Lots of people think branding is basically advertising except, somehow, like, a little different. Lots of people also think they aren’t readily fooled by advertising, and by extension, branding. After all, you know when you’re looking at an ad. They’re so obvious, right? Ads are so blatant, and you wouldn’t buy something just because you saw an ad for it. Maybe you’re the type of person who likes to ‘do your research.’ Y’know, compare different products and pick the best one for your price range. Or maybe check the reviews for a movie before deciding to watch it. Consumption may be broken down into how you spend your money but also how you spend your time. This ‘research’ is typically done before purchasing something, but that comes after deciding that you must buy [thing], which is preceded by assuming that what activity [thing] is used for is a good use of your time.
I… have a lot to say about all this. To avoid the scope of this post growing cancerously out of control, we’ll be focusing on how branding can be used to loosen consumers’ wallets in regards to how they spend their time.
Branding refers to the way something is shown to people. It is the creation of an image by release of information. Smart branding involves the careful control over what information is being conveyed to the audience. This ensures that they see a specific image, and hence, respond to the content in a specific way. “Right, but you wouldn’t do that to me!” Sure.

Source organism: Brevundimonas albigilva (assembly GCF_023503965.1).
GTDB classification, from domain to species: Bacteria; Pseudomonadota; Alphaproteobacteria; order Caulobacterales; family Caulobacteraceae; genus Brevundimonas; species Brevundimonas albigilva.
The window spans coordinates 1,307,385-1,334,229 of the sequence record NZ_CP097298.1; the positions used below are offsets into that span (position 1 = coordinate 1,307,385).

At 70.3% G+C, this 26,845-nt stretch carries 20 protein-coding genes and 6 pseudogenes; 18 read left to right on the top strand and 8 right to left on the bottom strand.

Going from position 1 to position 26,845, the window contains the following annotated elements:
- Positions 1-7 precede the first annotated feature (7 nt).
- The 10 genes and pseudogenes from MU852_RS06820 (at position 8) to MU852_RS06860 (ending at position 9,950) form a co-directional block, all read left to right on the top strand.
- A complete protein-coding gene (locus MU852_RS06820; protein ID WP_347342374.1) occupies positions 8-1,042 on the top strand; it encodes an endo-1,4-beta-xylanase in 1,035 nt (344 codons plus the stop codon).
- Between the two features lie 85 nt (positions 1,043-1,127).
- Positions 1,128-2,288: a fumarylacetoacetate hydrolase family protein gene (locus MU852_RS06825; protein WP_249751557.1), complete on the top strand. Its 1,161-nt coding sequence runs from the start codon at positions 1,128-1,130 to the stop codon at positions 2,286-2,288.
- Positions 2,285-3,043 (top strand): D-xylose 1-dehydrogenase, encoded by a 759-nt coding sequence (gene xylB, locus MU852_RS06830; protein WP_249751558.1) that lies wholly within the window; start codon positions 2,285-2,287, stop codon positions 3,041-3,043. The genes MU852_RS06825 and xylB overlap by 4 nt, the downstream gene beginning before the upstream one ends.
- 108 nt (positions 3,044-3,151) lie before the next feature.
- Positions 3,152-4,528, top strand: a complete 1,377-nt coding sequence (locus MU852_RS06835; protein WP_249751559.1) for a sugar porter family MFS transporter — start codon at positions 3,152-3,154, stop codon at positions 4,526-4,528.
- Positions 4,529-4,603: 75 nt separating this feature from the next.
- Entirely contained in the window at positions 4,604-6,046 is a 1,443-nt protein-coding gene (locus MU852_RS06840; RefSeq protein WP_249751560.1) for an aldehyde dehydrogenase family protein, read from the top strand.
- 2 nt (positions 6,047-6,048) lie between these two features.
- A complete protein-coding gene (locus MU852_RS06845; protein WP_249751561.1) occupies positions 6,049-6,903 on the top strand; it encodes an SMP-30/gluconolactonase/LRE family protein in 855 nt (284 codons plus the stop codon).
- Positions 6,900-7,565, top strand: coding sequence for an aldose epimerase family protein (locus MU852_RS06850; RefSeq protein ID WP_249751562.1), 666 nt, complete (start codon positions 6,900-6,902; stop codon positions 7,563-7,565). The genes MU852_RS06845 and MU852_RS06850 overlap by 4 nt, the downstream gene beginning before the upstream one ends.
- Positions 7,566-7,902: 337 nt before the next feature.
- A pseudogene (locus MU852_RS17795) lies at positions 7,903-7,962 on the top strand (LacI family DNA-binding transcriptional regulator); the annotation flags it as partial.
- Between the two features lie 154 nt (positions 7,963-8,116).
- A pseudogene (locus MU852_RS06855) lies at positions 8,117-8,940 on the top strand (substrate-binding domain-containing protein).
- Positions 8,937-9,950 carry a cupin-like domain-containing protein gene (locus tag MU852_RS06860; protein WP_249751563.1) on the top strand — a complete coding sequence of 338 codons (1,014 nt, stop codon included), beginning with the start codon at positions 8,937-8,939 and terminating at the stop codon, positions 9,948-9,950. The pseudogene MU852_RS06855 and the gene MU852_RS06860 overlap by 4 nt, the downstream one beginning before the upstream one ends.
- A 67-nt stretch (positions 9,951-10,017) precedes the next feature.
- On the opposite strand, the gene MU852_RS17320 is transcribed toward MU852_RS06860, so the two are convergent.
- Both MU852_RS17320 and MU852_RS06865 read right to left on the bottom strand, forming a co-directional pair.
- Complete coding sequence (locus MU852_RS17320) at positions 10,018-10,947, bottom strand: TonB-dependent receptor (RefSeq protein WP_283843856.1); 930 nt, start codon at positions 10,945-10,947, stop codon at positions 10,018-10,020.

Look, here’s someone who knows what they’re talking about:
Ads do not try to sell you a product, is Mad Men canceled yet? On that now unwatchable soap opera Creative stays up all night eating chinese and trading tag lines, trying to capture the essence of the product. Essence of the product– for whom? In fairness, back then there was only one TV and one wallet per household, so demos tended to be a little more broad, by which I mean women. Fair enough, and not anymore. Now ads target a specific demographic, and tailor an aspirational message/image for that demo on which is piggybacked whatever product paid for the take out. THE PRODUCT IS IRRELEVANT. Write it down on a sticky note next to A-B-C, it will help.
In this sense, branding is what connects the product to the aspirational image, the identity. It easily skirts around people’s common defenses to advertising because people think advertising is selling a product, so they assume ads that barely show the product are just ‘weird’ or ‘dumb.’ They don’t understand that what advertising really sells is the identity, and makes you believe that owning their product is a necessary step to achieving said identity. Advertisers will target a specific demographic with an image to aspire to, then sell the signifiers of an identity as the actual identity. This is what leads people to buy a brand new BMW when they can barely afford it. They aren’t buying a new BMW because they’re wealthy, they’re buying a new BMW because they desperately want something to identify them as wealthy. “Hey! Some people just like BMWs!” Yeah, must be for their excellent reliability and low cost of maintenance. What causes people to ‘just like’ things?